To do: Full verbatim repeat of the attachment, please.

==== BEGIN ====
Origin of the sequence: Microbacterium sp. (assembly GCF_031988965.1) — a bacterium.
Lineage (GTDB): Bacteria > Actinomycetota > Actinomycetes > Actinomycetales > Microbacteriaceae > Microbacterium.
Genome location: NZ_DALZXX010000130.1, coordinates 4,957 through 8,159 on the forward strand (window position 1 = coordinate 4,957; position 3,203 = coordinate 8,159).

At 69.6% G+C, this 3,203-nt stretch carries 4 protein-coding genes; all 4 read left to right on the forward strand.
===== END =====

Origin of the sequence: Microbacterium sp. (assembly GCF_031988965.1) — a bacterium.
Lineage (GTDB): Bacteria > Actinomycetota > Actinomycetes > Actinomycetales > Microbacteriaceae > Microbacterium.
Genome location: NZ_DALZXX010000130.1, coordinates 4,957 through 8,159 on the forward strand (window position 1 = coordinate 4,957; position 3,203 = coordinate 8,159).

At 69.6% G+C, this 3,203-nt stretch carries 4 protein-coding genes; all 4 read left to right on the forward strand.